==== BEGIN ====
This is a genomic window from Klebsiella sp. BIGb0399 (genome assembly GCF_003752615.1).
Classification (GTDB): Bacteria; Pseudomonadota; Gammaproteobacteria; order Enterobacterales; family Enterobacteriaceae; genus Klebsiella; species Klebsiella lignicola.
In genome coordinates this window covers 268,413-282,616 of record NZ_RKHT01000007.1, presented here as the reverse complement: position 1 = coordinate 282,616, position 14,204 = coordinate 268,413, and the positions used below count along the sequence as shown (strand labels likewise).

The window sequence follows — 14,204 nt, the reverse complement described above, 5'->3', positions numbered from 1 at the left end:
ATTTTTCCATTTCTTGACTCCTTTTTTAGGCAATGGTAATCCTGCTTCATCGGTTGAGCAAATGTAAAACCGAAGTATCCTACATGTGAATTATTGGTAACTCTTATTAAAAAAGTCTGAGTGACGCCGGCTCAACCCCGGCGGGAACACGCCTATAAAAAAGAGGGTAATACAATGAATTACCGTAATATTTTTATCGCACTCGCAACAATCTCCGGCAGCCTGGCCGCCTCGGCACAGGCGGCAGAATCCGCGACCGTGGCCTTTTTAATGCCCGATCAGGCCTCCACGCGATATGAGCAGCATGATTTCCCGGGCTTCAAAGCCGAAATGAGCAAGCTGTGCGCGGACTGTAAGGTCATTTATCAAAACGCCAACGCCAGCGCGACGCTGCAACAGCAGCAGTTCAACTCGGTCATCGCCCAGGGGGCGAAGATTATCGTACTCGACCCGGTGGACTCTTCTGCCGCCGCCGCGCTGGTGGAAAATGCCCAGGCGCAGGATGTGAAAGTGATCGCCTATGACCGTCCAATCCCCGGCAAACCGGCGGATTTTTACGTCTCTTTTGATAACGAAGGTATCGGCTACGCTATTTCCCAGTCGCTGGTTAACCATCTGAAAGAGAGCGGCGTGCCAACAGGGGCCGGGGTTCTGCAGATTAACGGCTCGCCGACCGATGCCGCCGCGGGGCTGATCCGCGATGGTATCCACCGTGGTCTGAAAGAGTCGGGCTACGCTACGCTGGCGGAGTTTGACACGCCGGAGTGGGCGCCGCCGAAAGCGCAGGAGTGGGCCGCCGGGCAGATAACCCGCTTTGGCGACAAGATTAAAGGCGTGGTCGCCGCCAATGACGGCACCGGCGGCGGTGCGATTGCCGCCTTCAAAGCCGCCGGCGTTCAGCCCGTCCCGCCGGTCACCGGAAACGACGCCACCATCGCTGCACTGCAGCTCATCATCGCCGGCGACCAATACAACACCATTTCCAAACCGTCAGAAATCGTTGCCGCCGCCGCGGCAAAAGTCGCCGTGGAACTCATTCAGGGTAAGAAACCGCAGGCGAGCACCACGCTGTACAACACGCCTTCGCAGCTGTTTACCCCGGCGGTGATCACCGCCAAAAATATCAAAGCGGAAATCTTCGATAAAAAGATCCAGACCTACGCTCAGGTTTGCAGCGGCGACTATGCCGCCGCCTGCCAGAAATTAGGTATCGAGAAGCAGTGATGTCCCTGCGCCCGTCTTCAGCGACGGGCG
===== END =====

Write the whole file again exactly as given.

This is a genomic window from Klebsiella sp. BIGb0399 (genome assembly GCF_003752615.1).
Classification (GTDB): Bacteria; Pseudomonadota; Gammaproteobacteria; order Enterobacterales; family Enterobacteriaceae; genus Klebsiella; species Klebsiella lignicola.
In genome coordinates this window covers 268,413-282,616 of record NZ_RKHT01000007.1, presented here as the reverse complement: position 1 = coordinate 282,616, position 14,204 = coordinate 268,413, and the positions used below count along the sequence as shown (strand labels likewise).

The window sequence follows — 14,204 nt, the reverse complement described above, 5'->3', positions numbered from 1 at the left end:
ATTTTTCCATTTCTTGACTCCTTTTTTAGGCAATGGTAATCCTGCTTCATCGGTTGAGCAAATGTAAAACCGAAGTATCCTACATGTGAATTATTGGTAACTCTTATTAAAAAAGTCTGAGTGACGCCGGCTCAACCCCGGCGGGAACACGCCTATAAAAAAGAGGGTAATACAATGAATTACCGTAATATTTTTATCGCACTCGCAACAATCTCCGGCAGCCTGGCCGCCTCGGCACAGGCGGCAGAATCCGCGACCGTGGCCTTTTTAATGCCCGATCAGGCCTCCACGCGATATGAGCAGCATGATTTCCCGGGCTTCAAAGCCGAAATGAGCAAGCTGTGCGCGGACTGTAAGGTCATTTATCAAAACGCCAACGCCAGCGCGACGCTGCAACAGCAGCAGTTCAACTCGGTCATCGCCCAGGGGGCGAAGATTATCGTACTCGACCCGGTGGACTCTTCTGCCGCCGCCGCGCTGGTGGAAAATGCCCAGGCGCAGGATGTGAAAGTGATCGCCTATGACCGTCCAATCCCCGGCAAACCGGCGGATTTTTACGTCTCTTTTGATAACGAAGGTATCGGCTACGCTATTTCCCAGTCGCTGGTTAACCATCTGAAAGAGAGCGGCGTGCCAACAGGGGCCGGGGTTCTGCAGATTAACGGCTCGCCGACCGATGCCGCCGCGGGGCTGATCCGCGATGGTATCCACCGTGGTCTGAAAGAGTCGGGCTACGCTACGCTGGCGGAGTTTGACACGCCGGAGTGGGCGCCGCCGAAAGCGCAGGAGTGGGCCGCCGGGCAGATAACCCGCTTTGGCGACAAGATTAAAGGCGTGGTCGCCGCCAATGACGGCACCGGCGGCGGTGCGATTGCCGCCTTCAAAGCCGCCGGCGTTCAGCCCGTCCCGCCGGTCACCGGAAACGACGCCACCATCGCTGCACTGCAGCTCATCATCGCCGGCGACCAATACAACACCATTTCCAAACCGTCAGAAATCGTTGCCGCCGCCGCGGCAAAAGTCGCCGTGGAACTCATTCAGGGTAAGAAACCGCAGGCGAGCACCACGCTGTACAACACGCCTTCGCAGCTGTTTACCCCGGCGGTGATCACCGCCAAAAATATCAAAGCGGAAATCTTCGATAAAAAGATCCAGACCTACGCTCAGGTTTGCAGCGGCGACTATGCCGCCGCCTGCCAGAAATTAGGTATCGAGAAGCAGTGATGTCCCTGCGCCCGTCTTCAGCGACGGGCG